Nau mai, haere mai, welcome to eyeCONTACT, a forum built to encourage art reviews and critical discussion about the visual culture of Aotearoa New Zealand. I'm John Hurrell its editor, a New Zealand writer, artist and curator. While Creative New Zealand and other supporters are generously paying me and other contributors to review exhibitions over the following year, all expressed opinions are entirely our own.

Saturday, November 8, 2008

Grotesquerie fused with caricature

Robert McLeod: Great Moments in the History of Painting
Bath St
5 November - 29 November 2008

Robert McLeod is well known for his skills as a skilled colourist and inventor of bizarre hybrid forms. In this spectacular mural/installation, he has carefully constructed a sequence of cut-out and painted plywood forms, and pencil-over-oil-on-cardboard drawings, leaning them on or screwing them into the four walls in a linear progression like musical notation. The resulting long configuration is like a parade of clusters of human bodies, and punctuating single units. Within it is a variety of intriguing image types, ranging from Elizabeth Murray style, cartoon-based, flat abstraction, to satirical caricature in the style of Bryan Dew. These juxtaposed or overlapping negative and silhouetted forms constantly provide surprises for attentive viewers as they trek the edges of Bath Street’s large L-shaped space.

Most of the satire mixes Mickey-Mouse heads with leering and groping old men, hairless but coy naked babes and urinating dogs, all linked to splattered plywood shadows on the floor and spasmodic references to McLeod’s own painting process.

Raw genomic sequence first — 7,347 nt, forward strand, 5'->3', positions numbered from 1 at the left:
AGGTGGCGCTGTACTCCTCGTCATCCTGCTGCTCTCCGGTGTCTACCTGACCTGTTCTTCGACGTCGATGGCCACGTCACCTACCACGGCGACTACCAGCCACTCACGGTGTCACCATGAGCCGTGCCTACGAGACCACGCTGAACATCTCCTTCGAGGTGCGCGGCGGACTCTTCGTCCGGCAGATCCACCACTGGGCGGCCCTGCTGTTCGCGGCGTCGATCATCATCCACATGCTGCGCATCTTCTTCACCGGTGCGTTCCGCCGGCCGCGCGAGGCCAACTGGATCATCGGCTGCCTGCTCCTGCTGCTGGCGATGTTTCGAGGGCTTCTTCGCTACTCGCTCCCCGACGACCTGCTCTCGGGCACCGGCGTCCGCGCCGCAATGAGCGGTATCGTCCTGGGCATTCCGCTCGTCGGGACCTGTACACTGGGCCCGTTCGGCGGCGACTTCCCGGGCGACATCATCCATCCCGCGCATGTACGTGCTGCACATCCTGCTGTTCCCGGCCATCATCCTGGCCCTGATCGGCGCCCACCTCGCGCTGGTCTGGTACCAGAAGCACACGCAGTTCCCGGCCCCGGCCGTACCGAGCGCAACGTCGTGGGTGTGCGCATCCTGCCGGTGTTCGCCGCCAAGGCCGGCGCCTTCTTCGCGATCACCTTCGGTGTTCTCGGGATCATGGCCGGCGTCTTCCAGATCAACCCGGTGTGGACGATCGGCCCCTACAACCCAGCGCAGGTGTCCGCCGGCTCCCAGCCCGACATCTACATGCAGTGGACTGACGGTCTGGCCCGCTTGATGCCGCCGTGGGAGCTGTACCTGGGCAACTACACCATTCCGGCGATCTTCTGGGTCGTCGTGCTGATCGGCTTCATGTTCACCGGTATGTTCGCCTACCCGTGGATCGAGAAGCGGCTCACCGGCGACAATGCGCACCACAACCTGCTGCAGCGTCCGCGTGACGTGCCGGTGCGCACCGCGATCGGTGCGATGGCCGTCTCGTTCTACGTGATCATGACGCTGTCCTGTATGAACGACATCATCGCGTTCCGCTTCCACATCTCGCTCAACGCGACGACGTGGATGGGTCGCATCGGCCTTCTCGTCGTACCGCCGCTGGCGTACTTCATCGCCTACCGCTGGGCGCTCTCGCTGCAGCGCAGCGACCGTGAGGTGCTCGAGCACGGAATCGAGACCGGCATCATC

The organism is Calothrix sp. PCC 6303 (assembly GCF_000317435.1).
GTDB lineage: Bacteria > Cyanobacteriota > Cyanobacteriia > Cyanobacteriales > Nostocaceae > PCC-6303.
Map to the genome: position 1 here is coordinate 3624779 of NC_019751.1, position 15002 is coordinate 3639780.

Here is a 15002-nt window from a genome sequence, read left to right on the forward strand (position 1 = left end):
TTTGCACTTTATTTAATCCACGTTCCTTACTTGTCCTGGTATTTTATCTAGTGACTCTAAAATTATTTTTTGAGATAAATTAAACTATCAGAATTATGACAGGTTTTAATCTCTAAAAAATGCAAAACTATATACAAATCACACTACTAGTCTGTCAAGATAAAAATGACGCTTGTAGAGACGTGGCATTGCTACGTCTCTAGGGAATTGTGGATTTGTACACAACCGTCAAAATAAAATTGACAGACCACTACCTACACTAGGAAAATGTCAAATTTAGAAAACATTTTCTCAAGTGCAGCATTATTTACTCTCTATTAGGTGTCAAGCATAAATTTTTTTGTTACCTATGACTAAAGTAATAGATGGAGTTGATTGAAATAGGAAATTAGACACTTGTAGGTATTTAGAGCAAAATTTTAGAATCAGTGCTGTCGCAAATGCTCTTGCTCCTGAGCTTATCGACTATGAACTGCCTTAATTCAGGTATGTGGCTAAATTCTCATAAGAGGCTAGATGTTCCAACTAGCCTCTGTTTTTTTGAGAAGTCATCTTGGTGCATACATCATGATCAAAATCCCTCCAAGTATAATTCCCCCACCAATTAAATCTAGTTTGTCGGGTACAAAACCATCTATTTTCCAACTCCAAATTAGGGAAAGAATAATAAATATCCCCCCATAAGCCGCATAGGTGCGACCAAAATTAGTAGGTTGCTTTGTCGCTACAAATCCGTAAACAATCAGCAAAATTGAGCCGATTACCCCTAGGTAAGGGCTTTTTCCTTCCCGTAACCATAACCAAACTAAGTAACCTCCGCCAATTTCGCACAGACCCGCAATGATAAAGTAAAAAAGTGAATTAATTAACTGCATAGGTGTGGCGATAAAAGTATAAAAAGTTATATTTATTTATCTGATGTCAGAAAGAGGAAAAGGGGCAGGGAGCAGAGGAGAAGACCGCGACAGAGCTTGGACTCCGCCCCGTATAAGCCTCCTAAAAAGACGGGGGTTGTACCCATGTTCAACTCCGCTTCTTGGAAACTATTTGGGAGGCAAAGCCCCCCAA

Portions of these different body types are recombined to create new morphological surprises like in a Picasso drawing, and it is this playful aspect (improvisation for its own sake, and not to defame) that takes much of McLeod’s imagery away from satire into the realm of the grotesque. The hybrid body forms are deliberately ugly. They reject elegance, being histrionic, heavy-handed in their condemnatory tone and repulsively deformed. The show is a celebration of the misshapen. Yet within these angular, elongated and lumpy inter-tangled body parts, McLeod shows his skills as a colourist. His palette can be delicate and nuanced, even when mischievously placed alongside stickily dripping hues that are abrasive and strident.

The relationship between the grotesque and caricature is a fascinating one. Robert Storr discusses it at great length in his catalogue for the 2004 SITE Santa Fe Biennial, as does Mike Kelley in the ‘Foul Perfection’ essay that he wrote for artforum in 1989. Kelley sets up an argument placing the tradition of ornamental painted motifs discovered in the late fifteenth century in the subterraean ruins of Neronian Rome, in opposition to Adolf Loos' famous anti-ornament, modernist diatribe where decoration is perceived as immoral. Though ‘grotesque’ is often synonymous with ‘ugly’, and applied to works like that of Quintin Massys the earlier mentioned sense of a playful shuffling of facial or bodily components is more useful, particularly when the purpose is to surprise the viewer rather than to malign any subject.

It is interesting to see McLeod do both, for on occasions he does occupy a moral high ground attacking lust, vanity and human stupidity in general - and he is corny in his attacks on lecherous (rich?) old men preying on defenceless bimbos. Yet this work is very different from any fingerwagging lecture, and initially not easy to like visually. Like the works of say, Peter Saul or Ashley Bickerton, these images are not décor, but will dominate any room and any visitor’s mind with their lack of repetition, subtly placed colour and inventively shaped construction.

No comments: